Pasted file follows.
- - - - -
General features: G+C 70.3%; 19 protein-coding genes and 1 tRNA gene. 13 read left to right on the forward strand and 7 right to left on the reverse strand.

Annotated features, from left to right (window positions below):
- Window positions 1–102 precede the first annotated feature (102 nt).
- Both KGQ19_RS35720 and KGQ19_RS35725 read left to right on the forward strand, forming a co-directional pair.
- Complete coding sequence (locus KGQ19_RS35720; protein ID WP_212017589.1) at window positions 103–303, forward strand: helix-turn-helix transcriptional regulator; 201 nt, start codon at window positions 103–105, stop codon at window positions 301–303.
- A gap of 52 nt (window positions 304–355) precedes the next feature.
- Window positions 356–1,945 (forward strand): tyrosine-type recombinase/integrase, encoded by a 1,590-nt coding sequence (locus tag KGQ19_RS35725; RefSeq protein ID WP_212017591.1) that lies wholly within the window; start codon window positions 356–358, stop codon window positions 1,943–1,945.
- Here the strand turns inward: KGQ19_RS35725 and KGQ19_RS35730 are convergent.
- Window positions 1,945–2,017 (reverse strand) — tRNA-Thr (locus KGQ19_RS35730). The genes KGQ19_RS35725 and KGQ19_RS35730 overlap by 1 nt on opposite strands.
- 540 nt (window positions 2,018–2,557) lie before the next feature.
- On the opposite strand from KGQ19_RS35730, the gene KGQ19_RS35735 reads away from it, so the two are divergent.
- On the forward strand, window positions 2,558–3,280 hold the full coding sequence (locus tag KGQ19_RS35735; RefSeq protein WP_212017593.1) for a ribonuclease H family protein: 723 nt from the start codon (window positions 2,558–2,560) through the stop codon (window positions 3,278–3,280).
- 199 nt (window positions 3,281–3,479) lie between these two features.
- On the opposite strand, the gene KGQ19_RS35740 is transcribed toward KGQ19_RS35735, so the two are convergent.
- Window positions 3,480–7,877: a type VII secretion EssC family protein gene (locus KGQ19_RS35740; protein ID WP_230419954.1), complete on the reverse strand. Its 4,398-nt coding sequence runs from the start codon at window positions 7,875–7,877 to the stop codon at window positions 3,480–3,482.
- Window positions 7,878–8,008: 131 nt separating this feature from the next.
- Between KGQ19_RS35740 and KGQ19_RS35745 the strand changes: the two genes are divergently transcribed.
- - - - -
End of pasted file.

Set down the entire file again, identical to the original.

General features: G+C 70.3%; 19 protein-coding genes and 1 tRNA gene. 13 read left to right on the forward strand and 7 right to left on the reverse strand.

Annotated features, from left to right (window positions below):
- Window positions 1–102 precede the first annotated feature (102 nt).
- Both KGQ19_RS35720 and KGQ19_RS35725 read left to right on the forward strand, forming a co-directional pair.
- Complete coding sequence (locus KGQ19_RS35720; protein ID WP_212017589.1) at window positions 103–303, forward strand: helix-turn-helix transcriptional regulator; 201 nt, start codon at window positions 103–105, stop codon at window positions 301–303.
- A gap of 52 nt (window positions 304–355) precedes the next feature.
- Window positions 356–1,945 (forward strand): tyrosine-type recombinase/integrase, encoded by a 1,590-nt coding sequence (locus tag KGQ19_RS35725; RefSeq protein ID WP_212017591.1) that lies wholly within the window; start codon window positions 356–358, stop codon window positions 1,943–1,945.
- Here the strand turns inward: KGQ19_RS35725 and KGQ19_RS35730 are convergent.
- Window positions 1,945–2,017 (reverse strand) — tRNA-Thr (locus KGQ19_RS35730). The genes KGQ19_RS35725 and KGQ19_RS35730 overlap by 1 nt on opposite strands.
- 540 nt (window positions 2,018–2,557) lie before the next feature.
- On the opposite strand from KGQ19_RS35730, the gene KGQ19_RS35735 reads away from it, so the two are divergent.
- On the forward strand, window positions 2,558–3,280 hold the full coding sequence (locus tag KGQ19_RS35735; RefSeq protein WP_212017593.1) for a ribonuclease H family protein: 723 nt from the start codon (window positions 2,558–2,560) through the stop codon (window positions 3,278–3,280).
- 199 nt (window positions 3,281–3,479) lie between these two features.
- On the opposite strand, the gene KGQ19_RS35740 is transcribed toward KGQ19_RS35735, so the two are convergent.
- Window positions 3,480–7,877: a type VII secretion EssC family protein gene (locus KGQ19_RS35740; protein ID WP_230419954.1), complete on the reverse strand. Its 4,398-nt coding sequence runs from the start codon at window positions 7,875–7,877 to the stop codon at window positions 3,480–3,482.
- Window positions 7,878–8,008: 131 nt separating this feature from the next.
- Between KGQ19_RS35740 and KGQ19_RS35745 the strand changes: the two genes are divergently transcribed.